Visiting an SF Landmark. Sutro Tower.
Not many people get inside Sutro Tower, so I consider myself pretty fortunate. My current employer doesn’t have transmit facilities or other interests at Sutro, so I was escorted through the gate and into the facility by a contract engineer, John Buckham, that our SF station has who also maintains a radio station there for another employer of his.
This was a unique opportunity for a few reasons; since I don’t work there, getting access is impossible unless you know someone and can get something arranged. This is a historically interesting site and it is a unique tower engineering design that has currently weathered 25 years of use.
As is typical, especially in these days of greater cable and satellite television penetration in the market place, Sutro Tower comes under attack from local residents who don’t want it because they feel they don’t benefit from its presence or they feel their health is in danger or they think the tower will fall on them when the next earthquake comes.
These arguments are classic, unfounded and used by others elsewhere in the country when they want to git rid of a tower in their immediate view in an effort to increase their property values. The tower supports several dozen antennae for multiple services (television, radio, cellular telephone, paging, land mobile, etc.), there is negligible downward radiation (because the viewers that the antennas are meant for are out on the horizon) and the tower has been upgraded in 2003 to withstand an earthquake greater than 8.0 – which was well after it survived the 7.1 magnitude earthquake of 1989.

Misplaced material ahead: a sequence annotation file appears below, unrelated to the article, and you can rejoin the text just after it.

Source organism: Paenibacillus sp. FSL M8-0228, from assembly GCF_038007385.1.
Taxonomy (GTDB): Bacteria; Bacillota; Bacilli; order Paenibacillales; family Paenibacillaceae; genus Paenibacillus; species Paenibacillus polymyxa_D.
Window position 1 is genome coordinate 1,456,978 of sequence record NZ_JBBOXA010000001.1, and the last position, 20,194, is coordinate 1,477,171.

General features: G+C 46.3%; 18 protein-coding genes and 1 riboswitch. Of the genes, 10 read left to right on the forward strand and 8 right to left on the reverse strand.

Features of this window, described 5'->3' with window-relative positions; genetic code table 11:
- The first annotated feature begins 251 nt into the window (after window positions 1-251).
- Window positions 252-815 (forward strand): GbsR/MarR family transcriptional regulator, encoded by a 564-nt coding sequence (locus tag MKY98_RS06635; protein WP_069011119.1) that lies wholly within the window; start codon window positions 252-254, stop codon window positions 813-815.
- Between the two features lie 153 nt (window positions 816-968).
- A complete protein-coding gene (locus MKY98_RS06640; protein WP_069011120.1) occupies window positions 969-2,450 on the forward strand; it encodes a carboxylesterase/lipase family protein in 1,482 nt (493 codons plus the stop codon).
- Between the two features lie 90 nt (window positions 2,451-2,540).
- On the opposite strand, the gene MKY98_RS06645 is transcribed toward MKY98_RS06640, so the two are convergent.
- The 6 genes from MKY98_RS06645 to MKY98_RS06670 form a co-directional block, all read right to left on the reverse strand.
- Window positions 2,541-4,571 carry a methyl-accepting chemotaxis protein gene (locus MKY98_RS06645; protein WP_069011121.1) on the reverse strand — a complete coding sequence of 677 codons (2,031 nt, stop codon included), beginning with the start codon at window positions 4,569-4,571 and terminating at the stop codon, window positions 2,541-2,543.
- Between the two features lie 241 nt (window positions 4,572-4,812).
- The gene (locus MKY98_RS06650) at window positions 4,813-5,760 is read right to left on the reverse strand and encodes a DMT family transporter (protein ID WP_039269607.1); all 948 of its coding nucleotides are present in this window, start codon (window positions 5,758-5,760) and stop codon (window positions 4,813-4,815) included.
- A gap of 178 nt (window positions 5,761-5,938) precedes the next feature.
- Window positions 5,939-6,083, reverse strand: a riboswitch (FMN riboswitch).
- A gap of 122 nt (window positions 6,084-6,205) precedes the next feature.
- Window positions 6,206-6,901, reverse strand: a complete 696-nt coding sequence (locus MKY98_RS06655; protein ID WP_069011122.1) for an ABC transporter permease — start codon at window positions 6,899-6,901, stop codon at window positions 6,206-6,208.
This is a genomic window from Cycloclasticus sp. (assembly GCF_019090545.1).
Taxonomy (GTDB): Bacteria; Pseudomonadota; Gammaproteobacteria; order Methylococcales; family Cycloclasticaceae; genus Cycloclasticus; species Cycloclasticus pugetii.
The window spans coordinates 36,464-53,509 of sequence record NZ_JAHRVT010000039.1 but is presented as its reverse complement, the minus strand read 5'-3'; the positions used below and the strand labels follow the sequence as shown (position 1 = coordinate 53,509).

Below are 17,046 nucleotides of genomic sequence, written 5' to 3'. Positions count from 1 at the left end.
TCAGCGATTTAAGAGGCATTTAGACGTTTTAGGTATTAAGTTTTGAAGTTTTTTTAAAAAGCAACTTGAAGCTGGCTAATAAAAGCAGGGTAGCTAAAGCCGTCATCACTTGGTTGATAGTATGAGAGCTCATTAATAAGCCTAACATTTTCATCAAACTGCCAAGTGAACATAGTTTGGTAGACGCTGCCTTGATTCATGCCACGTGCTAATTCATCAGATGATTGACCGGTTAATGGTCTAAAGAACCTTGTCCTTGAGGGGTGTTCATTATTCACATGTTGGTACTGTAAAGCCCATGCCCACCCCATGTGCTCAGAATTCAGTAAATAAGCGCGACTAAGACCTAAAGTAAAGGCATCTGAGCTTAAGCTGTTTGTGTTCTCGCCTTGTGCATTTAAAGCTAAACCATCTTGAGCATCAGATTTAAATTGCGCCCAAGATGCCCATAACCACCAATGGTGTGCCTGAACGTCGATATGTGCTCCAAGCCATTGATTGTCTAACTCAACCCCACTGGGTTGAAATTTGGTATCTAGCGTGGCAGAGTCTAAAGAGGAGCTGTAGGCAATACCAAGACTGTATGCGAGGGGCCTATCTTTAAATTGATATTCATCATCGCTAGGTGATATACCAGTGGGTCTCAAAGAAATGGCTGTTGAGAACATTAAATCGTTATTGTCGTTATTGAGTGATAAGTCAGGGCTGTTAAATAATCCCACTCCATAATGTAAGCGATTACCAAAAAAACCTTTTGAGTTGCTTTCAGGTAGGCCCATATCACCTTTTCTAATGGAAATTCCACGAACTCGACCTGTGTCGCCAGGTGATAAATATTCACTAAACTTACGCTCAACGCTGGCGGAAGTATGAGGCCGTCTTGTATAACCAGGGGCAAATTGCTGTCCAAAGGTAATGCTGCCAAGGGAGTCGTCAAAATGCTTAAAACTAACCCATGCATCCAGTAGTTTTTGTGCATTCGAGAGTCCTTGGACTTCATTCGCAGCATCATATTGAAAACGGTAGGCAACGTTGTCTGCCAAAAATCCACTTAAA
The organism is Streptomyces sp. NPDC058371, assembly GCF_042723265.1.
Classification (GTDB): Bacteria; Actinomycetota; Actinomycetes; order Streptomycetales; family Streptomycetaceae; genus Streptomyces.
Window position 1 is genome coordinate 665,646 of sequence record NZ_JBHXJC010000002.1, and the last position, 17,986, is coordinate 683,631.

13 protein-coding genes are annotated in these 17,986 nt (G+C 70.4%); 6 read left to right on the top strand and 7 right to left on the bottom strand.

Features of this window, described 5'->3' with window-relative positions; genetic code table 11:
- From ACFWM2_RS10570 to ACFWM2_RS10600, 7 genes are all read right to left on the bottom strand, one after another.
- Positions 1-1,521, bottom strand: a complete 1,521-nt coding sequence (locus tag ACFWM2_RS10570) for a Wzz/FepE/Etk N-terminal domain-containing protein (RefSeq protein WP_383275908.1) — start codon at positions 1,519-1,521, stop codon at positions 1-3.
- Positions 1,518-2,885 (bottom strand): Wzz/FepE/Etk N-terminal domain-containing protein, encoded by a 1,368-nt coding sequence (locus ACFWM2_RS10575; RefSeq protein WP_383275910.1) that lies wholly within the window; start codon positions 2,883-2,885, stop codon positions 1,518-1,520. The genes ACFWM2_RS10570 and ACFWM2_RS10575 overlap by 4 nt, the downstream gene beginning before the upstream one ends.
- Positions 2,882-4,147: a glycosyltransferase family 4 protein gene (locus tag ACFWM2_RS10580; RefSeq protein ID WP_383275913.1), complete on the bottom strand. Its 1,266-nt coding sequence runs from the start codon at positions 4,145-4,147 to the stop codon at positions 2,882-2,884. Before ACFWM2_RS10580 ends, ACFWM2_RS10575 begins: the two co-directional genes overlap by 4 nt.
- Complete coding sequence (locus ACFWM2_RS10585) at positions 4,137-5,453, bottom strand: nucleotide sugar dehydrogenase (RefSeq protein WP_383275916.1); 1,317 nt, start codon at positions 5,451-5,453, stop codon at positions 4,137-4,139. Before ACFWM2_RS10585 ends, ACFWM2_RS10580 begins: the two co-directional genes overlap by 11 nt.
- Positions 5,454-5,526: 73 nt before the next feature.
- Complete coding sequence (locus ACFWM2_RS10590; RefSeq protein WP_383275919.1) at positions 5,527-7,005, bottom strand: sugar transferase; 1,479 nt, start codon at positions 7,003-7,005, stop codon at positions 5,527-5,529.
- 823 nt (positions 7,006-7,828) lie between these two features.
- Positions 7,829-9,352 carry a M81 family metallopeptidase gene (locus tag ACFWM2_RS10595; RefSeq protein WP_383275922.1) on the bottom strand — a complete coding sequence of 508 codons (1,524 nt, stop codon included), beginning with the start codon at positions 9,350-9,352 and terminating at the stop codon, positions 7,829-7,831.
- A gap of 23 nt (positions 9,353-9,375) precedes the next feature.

The tower is 977 feet tall and once you get up close to it you get a feel for just how massive the 3.7 million pound structure really is.
Once you are past the gate guard and inside the compound which sits beneath the tower you have access to to the entrance to the three-level, concrete structure that is home to the multitudes of TV and radio transmitter rooms, each with their own concrete suite.
Of course, transmitters require a lot of power so there are redundant electrical services inside the facility along with several back-up generators.
Because of the importance of the facility’s operation for the major Bay Area broadcasters, there is an on-site facility manager to deal with the day-to-day issues in addition to the manned guard shack by the gate. During periods of antenna, tower or transmitter maintenance many of the broadcasters have an auxiliary antenna they can utilize. The current antenna in use by a broadcaster is monitored at a central point in a common area of the building. This will allow for tower workers (and anyone else) to see at a glance which antennae are radiating energy and can take appropriate precautions when working on the tower.
For those working on this tower they will likely make use of this elevator which is built into one leg of the structure:
Well, this about sums up my nickel tour of the site. There is a lot more to the site to see in the way of the nuts-and-bolts elements that make all the transmitters play nice with each other, but this wraps up the more superficial and outwardly interesting elements.
Be sure to visit the links I’ve provided to learn more about the site from those that have worked really hard to collect a lot of information about Sutro’s history and technical details.